How can BS & WC even dare to propose a methodology for ontology development when disregarding all literature on ontology development (except for the OntoClean method)? If their methodology is so superior, than give me evidence why and how it is better than all the methodologies that have been proposed over the past 15 years or so. Spoon-feed me about the shortcomings of those procedures; that is, not a lecture about the realist vs anti-realist, conceptualist and what have you, but why I should not buy into collecting non-ontological resources, looking at ontology design patterns, providing intermediate steps for the formalization, and so forth.

Whilst reading section 1 of [2], I have been trying to extract a methodology—that is, reading it with a positive attitude to try to make something of it—but could find little, and what I extracted from it, is not enough for practical ontology development and maintenance. As example, let us take the step of  “non-ontological resource reuse” for the chosen subject domain. In an ontology engineering methodology, this includes options, such as assessing chosen sources such as relevant thesauri, databases, natural language text, and methods for each option, i.e., the how-to to reuse the non-ontological resources, such as the manual database reverse engineering steps vs. semi-automated tools (in, say, VisioModeler, or the Protégé plugin Lubyte  developed [8]), data mining and clustering, the different methods to extract terms from text etc. From [2], e.g. section 1.13, I gather that the only way to execute this step of “non-ontological resource reuse” is that domain experts manually read the scientific literature and manually add the knowledge to the ontology. No help from, say, the KEGG, AGROVOC, ICD10, or ontologies that were already developed by other groups—all that should be ignored—let alone automating anything to find, say, candidate terms automatically with NLP tools. That surely must be a joke (or oversight, or sheer ignorance) and does not reflect what happens during the development of OBO ontologies. Or take, e.g., METHONTOLOGY or MoKi’s stage of intermediate representations between de domain expert’s informal representation and the formalisation of it in a suitable logic language, such as pseudo-natural language, diagrams as syntactic sugar for the underlying logic, the Protégé and OBOEdit ODEs: are they to be ignored, too? Of course not; well, I presume that that is not the intention of BS & WC’s “methodology”.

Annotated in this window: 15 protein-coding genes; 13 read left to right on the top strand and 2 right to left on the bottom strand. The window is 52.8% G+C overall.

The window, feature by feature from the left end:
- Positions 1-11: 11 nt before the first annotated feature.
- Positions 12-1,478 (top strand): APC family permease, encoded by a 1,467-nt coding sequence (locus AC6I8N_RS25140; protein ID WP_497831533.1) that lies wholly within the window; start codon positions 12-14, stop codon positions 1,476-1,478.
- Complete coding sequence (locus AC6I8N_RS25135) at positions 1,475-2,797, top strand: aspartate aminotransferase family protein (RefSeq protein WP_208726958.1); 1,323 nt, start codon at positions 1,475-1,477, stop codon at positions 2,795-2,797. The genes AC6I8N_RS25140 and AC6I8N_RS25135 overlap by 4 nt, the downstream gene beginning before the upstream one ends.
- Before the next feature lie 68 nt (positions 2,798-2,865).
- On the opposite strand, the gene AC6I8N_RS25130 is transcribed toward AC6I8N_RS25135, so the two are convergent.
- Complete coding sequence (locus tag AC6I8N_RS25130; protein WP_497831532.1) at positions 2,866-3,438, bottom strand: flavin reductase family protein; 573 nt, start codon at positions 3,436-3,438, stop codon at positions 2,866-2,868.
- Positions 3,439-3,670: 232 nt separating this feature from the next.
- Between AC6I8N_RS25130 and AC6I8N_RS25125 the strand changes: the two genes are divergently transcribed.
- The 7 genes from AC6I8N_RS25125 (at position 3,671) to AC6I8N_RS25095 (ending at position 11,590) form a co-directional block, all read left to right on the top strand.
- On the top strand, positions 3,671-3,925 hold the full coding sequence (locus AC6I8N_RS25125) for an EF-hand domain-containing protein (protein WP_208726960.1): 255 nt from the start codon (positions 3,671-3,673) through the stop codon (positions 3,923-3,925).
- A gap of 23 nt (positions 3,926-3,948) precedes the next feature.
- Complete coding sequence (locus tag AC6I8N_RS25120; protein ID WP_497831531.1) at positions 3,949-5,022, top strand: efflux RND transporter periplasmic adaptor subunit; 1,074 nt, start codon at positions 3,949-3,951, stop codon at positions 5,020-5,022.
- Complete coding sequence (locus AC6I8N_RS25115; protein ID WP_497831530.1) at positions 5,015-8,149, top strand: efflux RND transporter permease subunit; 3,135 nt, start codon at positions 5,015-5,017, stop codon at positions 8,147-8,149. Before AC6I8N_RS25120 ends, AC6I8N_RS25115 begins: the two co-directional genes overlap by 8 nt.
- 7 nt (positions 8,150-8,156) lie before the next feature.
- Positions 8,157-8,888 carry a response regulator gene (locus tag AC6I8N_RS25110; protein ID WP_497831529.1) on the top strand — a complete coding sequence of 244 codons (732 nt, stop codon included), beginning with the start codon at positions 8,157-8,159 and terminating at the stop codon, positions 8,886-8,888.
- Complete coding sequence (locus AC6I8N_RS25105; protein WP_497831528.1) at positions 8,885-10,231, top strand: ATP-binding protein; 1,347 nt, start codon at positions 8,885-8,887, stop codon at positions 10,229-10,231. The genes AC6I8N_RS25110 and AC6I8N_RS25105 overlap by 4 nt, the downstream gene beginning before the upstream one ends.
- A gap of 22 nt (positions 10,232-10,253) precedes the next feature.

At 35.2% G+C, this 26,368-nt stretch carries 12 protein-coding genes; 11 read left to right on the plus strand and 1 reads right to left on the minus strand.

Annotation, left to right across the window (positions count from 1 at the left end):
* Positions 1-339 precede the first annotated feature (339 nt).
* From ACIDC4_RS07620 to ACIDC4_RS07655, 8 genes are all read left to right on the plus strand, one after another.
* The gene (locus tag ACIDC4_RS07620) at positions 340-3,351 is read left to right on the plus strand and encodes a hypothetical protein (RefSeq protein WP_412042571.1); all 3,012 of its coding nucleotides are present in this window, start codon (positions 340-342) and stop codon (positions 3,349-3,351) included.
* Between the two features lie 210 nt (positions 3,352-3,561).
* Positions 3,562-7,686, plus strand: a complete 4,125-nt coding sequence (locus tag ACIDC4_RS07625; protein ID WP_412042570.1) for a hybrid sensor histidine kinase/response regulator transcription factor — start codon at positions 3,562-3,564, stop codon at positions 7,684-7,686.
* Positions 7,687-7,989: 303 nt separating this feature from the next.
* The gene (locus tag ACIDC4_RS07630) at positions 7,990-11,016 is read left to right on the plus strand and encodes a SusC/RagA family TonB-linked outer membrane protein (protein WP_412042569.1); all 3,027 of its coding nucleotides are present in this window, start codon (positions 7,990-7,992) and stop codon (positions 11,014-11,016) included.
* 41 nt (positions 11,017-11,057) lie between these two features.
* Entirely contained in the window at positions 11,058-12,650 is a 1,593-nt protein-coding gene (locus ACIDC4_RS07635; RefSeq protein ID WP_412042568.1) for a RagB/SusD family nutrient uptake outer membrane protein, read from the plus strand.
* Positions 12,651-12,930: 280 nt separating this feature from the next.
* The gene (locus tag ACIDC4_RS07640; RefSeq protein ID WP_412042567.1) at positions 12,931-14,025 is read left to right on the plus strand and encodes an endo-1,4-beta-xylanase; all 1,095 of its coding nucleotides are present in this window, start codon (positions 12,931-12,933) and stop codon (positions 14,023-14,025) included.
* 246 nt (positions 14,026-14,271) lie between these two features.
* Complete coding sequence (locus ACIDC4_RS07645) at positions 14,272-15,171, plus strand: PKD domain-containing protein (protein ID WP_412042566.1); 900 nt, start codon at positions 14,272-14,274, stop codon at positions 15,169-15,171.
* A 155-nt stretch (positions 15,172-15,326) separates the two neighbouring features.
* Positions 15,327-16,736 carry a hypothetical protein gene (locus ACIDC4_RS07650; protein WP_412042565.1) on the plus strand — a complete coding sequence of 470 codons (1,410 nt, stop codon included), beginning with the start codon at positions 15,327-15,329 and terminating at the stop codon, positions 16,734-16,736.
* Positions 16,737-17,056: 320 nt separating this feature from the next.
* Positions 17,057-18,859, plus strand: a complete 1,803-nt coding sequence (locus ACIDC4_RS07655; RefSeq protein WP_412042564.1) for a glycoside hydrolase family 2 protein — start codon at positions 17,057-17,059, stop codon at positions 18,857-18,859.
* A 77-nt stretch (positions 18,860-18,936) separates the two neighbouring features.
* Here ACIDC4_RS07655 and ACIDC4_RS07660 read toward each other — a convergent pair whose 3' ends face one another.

They may have enjoyed having written a trashing of 20 years of knowledge engineering and conceptual data modelling whose outputs apparently can be ignored, but there surely is room to learn a thing or two about it. After reading up on the related works on methodologies, they can make a real attempt at developing a methodology that satisfies the set of principles, be that by developing a methodology from scratch or integrating it into (or extending) existing methodologies. Until then, what is presented in section 1 of [2] will not—cannot—be added to a ‘methods and methodologies’ module in an ontology engineering course.

P.S.: Other views

A different online debate about realism in ontology engineering can be read over at Phil Lord’s blog (The Status quo farewell tour on realism, Why not?, and Why realism is wrong) and his paper together with Robert Stevens at PLoS ONE [9], versus David Sutherland’s Realism, Really? and Yes, really in favour of the realist approach for practical ontology development. Then there is the OBO-Foundry discussion list, and, e.g., a paper in FOIS’10 by Michel Dumontier and Robert Hoehndorf [10], and undoubtedly more papers about the issues raised in the AO trilogy will follow.

References

[1] Gary H. Merrill. Ontological realism: Methodology or misdirection? Applied Ontology, 5 (2010) 79–108.

[2] Barry Smith and Werner Ceusters. Ontological realism: A methodology for coordinated evolution of scientific ontologies. Applied Ontology, 5 (2010) 79–108.

[3] Gary H. Merrill. Realism and reference ontologies: Considerations, reflections and problems. Applied Ontology, 5 (2010) 79–108.